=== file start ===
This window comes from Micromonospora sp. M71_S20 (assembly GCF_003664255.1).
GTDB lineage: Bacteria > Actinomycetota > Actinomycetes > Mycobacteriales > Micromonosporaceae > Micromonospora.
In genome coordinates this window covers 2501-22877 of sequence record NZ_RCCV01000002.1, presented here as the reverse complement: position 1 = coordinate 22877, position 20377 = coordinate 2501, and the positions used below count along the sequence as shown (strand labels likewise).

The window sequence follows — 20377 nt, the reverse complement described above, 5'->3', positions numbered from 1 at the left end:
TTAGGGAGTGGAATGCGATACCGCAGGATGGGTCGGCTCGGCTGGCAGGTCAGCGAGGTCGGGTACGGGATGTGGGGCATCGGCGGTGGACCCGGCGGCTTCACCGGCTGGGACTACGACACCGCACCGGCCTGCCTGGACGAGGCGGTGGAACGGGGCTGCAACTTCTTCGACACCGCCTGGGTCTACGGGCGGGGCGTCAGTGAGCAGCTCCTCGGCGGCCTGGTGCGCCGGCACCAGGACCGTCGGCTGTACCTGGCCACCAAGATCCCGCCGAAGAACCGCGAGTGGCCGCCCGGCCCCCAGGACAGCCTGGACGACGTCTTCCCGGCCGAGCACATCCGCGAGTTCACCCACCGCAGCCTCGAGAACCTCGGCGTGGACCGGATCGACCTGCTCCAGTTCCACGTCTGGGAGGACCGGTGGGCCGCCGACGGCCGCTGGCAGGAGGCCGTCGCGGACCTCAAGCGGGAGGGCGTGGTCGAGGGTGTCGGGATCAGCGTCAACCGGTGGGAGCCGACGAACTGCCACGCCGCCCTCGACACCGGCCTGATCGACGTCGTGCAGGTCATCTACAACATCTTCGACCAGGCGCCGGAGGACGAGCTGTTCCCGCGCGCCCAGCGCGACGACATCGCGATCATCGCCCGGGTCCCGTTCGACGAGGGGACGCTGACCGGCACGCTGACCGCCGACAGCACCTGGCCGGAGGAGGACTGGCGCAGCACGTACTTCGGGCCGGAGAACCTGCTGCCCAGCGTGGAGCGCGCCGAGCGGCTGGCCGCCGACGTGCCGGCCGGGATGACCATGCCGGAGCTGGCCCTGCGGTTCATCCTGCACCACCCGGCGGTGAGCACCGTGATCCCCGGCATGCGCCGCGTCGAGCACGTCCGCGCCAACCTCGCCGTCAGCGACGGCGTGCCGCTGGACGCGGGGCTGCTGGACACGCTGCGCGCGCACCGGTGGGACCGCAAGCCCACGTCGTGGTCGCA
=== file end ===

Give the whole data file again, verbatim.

This window comes from Micromonospora sp. M71_S20 (assembly GCF_003664255.1).
GTDB lineage: Bacteria > Actinomycetota > Actinomycetes > Mycobacteriales > Micromonosporaceae > Micromonospora.
In genome coordinates this window covers 2501-22877 of sequence record NZ_RCCV01000002.1, presented here as the reverse complement: position 1 = coordinate 22877, position 20377 = coordinate 2501, and the positions used below count along the sequence as shown (strand labels likewise).

The window sequence follows — 20377 nt, the reverse complement described above, 5'->3', positions numbered from 1 at the left end:
TTAGGGAGTGGAATGCGATACCGCAGGATGGGTCGGCTCGGCTGGCAGGTCAGCGAGGTCGGGTACGGGATGTGGGGCATCGGCGGTGGACCCGGCGGCTTCACCGGCTGGGACTACGACACCGCACCGGCCTGCCTGGACGAGGCGGTGGAACGGGGCTGCAACTTCTTCGACACCGCCTGGGTCTACGGGCGGGGCGTCAGTGAGCAGCTCCTCGGCGGCCTGGTGCGCCGGCACCAGGACCGTCGGCTGTACCTGGCCACCAAGATCCCGCCGAAGAACCGCGAGTGGCCGCCCGGCCCCCAGGACAGCCTGGACGACGTCTTCCCGGCCGAGCACATCCGCGAGTTCACCCACCGCAGCCTCGAGAACCTCGGCGTGGACCGGATCGACCTGCTCCAGTTCCACGTCTGGGAGGACCGGTGGGCCGCCGACGGCCGCTGGCAGGAGGCCGTCGCGGACCTCAAGCGGGAGGGCGTGGTCGAGGGTGTCGGGATCAGCGTCAACCGGTGGGAGCCGACGAACTGCCACGCCGCCCTCGACACCGGCCTGATCGACGTCGTGCAGGTCATCTACAACATCTTCGACCAGGCGCCGGAGGACGAGCTGTTCCCGCGCGCCCAGCGCGACGACATCGCGATCATCGCCCGGGTCCCGTTCGACGAGGGGACGCTGACCGGCACGCTGACCGCCGACAGCACCTGGCCGGAGGAGGACTGGCGCAGCACGTACTTCGGGCCGGAGAACCTGCTGCCCAGCGTGGAGCGCGCCGAGCGGCTGGCCGCCGACGTGCCGGCCGGGATGACCATGCCGGAGCTGGCCCTGCGGTTCATCCTGCACCACCCGGCGGTGAGCACCGTGATCCCCGGCATGCGCCGCGTCGAGCACGTCCGCGCCAACCTCGCCGTCAGCGACGGCGTGCCGCTGGACGCGGGGCTGCTGGACACGCTGCGCGCGCACCGGTGGGACCGCAAGCCCACGTCGTGGTCGCA